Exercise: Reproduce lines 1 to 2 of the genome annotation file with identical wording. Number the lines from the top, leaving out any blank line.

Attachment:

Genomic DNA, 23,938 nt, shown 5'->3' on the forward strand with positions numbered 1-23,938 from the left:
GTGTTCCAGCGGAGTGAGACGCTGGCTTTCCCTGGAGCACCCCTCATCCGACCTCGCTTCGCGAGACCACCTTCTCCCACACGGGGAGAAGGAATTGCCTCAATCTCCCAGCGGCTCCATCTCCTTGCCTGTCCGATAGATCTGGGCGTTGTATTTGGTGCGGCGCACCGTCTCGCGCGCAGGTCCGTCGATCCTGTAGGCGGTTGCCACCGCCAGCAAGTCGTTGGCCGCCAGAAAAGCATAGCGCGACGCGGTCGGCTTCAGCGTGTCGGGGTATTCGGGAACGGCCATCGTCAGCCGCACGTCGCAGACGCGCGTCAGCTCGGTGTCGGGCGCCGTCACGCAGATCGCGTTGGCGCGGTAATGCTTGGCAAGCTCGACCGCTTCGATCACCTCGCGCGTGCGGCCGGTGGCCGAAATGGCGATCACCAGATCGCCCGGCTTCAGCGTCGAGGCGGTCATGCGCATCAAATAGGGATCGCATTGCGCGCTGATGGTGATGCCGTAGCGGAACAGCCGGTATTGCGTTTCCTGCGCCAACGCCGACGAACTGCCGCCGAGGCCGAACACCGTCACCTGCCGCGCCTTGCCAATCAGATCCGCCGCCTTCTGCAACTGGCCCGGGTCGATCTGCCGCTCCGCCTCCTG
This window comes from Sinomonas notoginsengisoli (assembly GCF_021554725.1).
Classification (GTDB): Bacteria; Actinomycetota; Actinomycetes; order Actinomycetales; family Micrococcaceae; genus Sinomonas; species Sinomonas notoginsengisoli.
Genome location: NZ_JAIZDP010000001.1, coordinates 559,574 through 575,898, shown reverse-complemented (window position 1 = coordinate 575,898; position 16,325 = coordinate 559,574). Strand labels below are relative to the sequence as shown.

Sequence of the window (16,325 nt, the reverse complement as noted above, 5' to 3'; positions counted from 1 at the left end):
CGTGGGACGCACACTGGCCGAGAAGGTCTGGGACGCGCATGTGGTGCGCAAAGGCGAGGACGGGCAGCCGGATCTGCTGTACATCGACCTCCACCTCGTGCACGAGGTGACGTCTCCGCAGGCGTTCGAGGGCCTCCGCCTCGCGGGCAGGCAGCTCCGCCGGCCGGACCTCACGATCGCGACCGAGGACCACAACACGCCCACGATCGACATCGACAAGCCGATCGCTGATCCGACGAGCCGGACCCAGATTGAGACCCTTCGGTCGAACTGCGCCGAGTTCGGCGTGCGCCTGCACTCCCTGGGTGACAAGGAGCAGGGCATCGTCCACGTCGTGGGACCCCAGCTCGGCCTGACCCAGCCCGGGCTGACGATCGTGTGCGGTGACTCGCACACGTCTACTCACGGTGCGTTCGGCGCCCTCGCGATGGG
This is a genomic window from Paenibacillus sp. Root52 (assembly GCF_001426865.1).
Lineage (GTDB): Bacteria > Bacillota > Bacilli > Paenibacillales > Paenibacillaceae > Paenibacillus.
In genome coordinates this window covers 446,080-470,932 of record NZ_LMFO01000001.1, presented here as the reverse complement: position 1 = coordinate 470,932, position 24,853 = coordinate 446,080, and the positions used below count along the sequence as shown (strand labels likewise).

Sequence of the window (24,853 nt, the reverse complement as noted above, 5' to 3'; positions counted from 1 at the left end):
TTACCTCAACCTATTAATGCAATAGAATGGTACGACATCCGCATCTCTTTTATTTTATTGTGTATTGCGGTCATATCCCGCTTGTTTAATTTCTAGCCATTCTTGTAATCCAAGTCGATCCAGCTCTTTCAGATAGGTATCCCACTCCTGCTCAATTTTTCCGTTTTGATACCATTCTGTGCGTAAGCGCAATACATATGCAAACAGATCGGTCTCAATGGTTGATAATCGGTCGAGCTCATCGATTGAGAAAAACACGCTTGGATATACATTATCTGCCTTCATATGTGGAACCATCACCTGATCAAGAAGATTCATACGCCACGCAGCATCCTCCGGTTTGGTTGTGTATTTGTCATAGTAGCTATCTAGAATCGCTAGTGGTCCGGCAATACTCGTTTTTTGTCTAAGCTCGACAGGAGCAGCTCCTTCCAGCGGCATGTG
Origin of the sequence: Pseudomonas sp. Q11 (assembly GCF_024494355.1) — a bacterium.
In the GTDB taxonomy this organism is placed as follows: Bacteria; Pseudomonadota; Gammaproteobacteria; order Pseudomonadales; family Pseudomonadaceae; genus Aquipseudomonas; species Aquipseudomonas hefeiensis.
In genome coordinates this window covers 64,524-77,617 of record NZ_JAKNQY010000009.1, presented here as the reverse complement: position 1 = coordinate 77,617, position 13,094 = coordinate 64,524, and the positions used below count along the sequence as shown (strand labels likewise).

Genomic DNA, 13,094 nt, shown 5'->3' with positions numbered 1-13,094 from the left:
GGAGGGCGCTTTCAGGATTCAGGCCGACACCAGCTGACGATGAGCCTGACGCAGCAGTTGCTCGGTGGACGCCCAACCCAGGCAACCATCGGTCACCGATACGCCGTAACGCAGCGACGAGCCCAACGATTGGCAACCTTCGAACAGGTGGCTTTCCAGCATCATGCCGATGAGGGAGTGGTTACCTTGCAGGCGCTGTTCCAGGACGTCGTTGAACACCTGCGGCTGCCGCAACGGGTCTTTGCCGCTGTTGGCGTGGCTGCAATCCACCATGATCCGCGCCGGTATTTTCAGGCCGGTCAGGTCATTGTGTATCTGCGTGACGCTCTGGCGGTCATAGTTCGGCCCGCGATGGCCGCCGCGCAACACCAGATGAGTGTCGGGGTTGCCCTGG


Genomic DNA, 23,938 nt, shown 5'->3' on the forward strand with positions numbered 1-23,938 from the left:
GTGTTCCAGCGGAGTGAGACGCTGGCTTTCCCTGGAGCACCCCTCATCCGACCTCGCTTCGCGAGACCACCTTCTCCCACACGGGGAGAAGGAATTGCCTCAATCTCCCAGCGGCTCCATCTCCTTGCCTGTCCGATAGATCTGGGCGTTGTATTTGGTGCGGCGCACCGTCTCGCGCGCAGGTCCGTCGATCCTGTAGGCGGTTGCCACCGCCAGCAAGTCGTTGGCCGCCAGAAAAGCATAGCGCGACGCGGTCGGCTTCAGCGTGTCGGGGTATTCGGGAACGGCCATCGTCAGCCGCACGTCGCAGACGCGCGTCAGCTCGGTGTCGGGCGCCGTCACGCAGATCGCGTTGGCGCGGTAATGCTTGGCAAGCTCGACCGCTTCGATCACCTCGCGCGTGCGGCCGGTGGCCGAAATGGCGATCACCAGATCGCCCGGCTTCAGCGTCGAGGCGGTCATGCGCATCAAATAGGGATCGCATTGCGCGCTGATGGTGATGCCGTAGCGGAACAGCCGGTATTGCGTTTCCTGCGCCAACGCCGACGAACTGCCGCCGAGGCCGAACACCGTCACCTGCCGCGCCTTGCCAATCAGATCCGCCGCCTTCTGCAACTGGCCCGGGTCGATCTGCCGCTCCGCCTCCTG